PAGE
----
Read Genesis 18.1-15
God has a sense of humor. God laughs with us. When we get too serious about who we are and what we do, God interrupts us with holy laughter.
Just look at the story of Abraham and Sarah.
Abraham is resting in front of his tent on a hot summer day. He spots three strangers nearby. He rushes out to greet them, shows them hospitality, offers them a bath, some rest, and a bite to eat. They accept his generous offer. He tells Sarah to bake some bread and he prepares some meat. At this point in the story, they have no idea who these visitors are. Still, they go out of their way to welcome them, make them feel comfortable, and meet their needs. To Abraham and Sarah, these are just common strangers. Still they welcome them into their home.
Abraham and Sarah go about the serious business of showing hospitality. They open their home to strangers. They make them feel welcome. Abraham stands beside the strangers in the shade of a tree as they feast on the generous meal provided.
After the meal, the strangers rise to their feet. One of them asks for Sarah. “She’s in the tent,” says Abraham. Sarah was at the tent entrance, listening. “Well, I just wanted to let her know I’ll be back soon and when I return you’ll have a son.”
Now Abraham and Sarah were old, says the Bible. Sarah was past ninety and Abraham over a hundred. “It had ceased to be with Sarah after the manner of women.” That’s a nice way to say Sarah couldn’t get pregnant. It was physically impossible. No way!
Sarah laughed. What an idea! I’m an old woman. Abraham is an old man. We’re going to have a baby. You’ve got to be kidding! Abraham also had laughed when God told him in chapter 17 of Genesis that Sarah would give birth to a son. In fact, Abraham fell on his face laughing. Here, Sarah tried to hide her laughter. She didn’t want the stranger to think she was rude.
But Sarah couldn’t hold it in. The stranger heard her laugh and says, “You may think this is crazy, but with God, anything is possible. Just wait and see.” They did and in due time, gave birth to a son, Isaac, which means Laughter.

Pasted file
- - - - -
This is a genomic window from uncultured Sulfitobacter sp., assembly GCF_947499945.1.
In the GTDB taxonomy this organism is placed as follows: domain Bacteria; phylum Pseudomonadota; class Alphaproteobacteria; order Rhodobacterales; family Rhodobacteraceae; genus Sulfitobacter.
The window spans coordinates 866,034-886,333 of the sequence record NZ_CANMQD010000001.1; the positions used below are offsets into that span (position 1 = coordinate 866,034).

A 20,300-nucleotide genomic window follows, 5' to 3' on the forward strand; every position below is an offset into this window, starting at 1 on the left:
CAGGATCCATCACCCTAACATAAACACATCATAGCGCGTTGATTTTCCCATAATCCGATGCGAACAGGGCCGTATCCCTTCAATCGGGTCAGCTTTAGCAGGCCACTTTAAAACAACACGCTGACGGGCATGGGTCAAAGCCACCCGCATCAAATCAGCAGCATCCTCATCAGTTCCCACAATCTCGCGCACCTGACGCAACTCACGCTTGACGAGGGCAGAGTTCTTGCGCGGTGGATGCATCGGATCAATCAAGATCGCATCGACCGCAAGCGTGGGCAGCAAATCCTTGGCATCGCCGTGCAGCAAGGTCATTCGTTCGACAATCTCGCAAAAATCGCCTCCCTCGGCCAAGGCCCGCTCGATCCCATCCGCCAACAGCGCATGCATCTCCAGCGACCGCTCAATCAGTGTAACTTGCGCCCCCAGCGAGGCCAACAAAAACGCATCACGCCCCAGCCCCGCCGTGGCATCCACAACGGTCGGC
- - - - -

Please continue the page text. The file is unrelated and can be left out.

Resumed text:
Laughter in the Bible flows naturally out of God’s love for us. Love and laughter go together. The Bible isn’t only a stuffy book for stuffy people. It is a book about God’s love for people who often do strange and funny things. It is a book about God’s love for people the world overlooks. Stutterers God calls to speak. Children God calls to lead. Old men and women God calls to become parents. Within the pages of this sacred book, there is plenty to laugh with God about. I like what Fredrick Buechner says about laughter in the Bible. He writes:
Laughter gets mixed up with all sorts of things in the Bible and in the world too- things like sneering, irony, making fun of. It also gets mixed up with things like slipping on banana peels and having the soles of your feet tickled. Sometimes you laugh to keep from crying like when you see an old drunk stumble around looking for his car keys. Sometimes you laugh and cry together like when Charlie Chaplin boils his shoe for supper because he’s starving to death. Holy laughter is hard to find.
Holy laughter is what David does when he spins like a top in front of the Ark of God. It’s what the psalms are talking about when they say, “When the LORD had rescued Zion, then our mouth was filled with laughter, or where they get so excited they yell out, “Let the floods clap their hands, let the hills sing for joy together” because the LORD has come through at last. Holy laughter is what rings out when the Prodigal Son comes home and his old father is so happy to see him, he almost has a stroke, and they throw a party. It’s what Jesus means when he stands in a crowd of cripples, loners, oddballs and outcasts and says, “Blessed are you that weep now, for you shall laugh.”
Sarah and Abraham had plenty of hard knocks in their time, and there were plenty more to come. I don’t imagine Sarah laughed nine months later when the baby arrived and this woman ready for the geriatric ward instead checked into labor and delivery. But at that moment when this stranger, an angel from God, told them they’d better start dipping in their pension to build a nursery, they laughed because it dawned on them that the wildest dreams they’d ever had hadn’t been half wild enough.
Holy laughter happens in the midst of our serious pursuits for a better life. God sneaks up behind us, catches us off guard, and blesses us in ways we could never have imagined.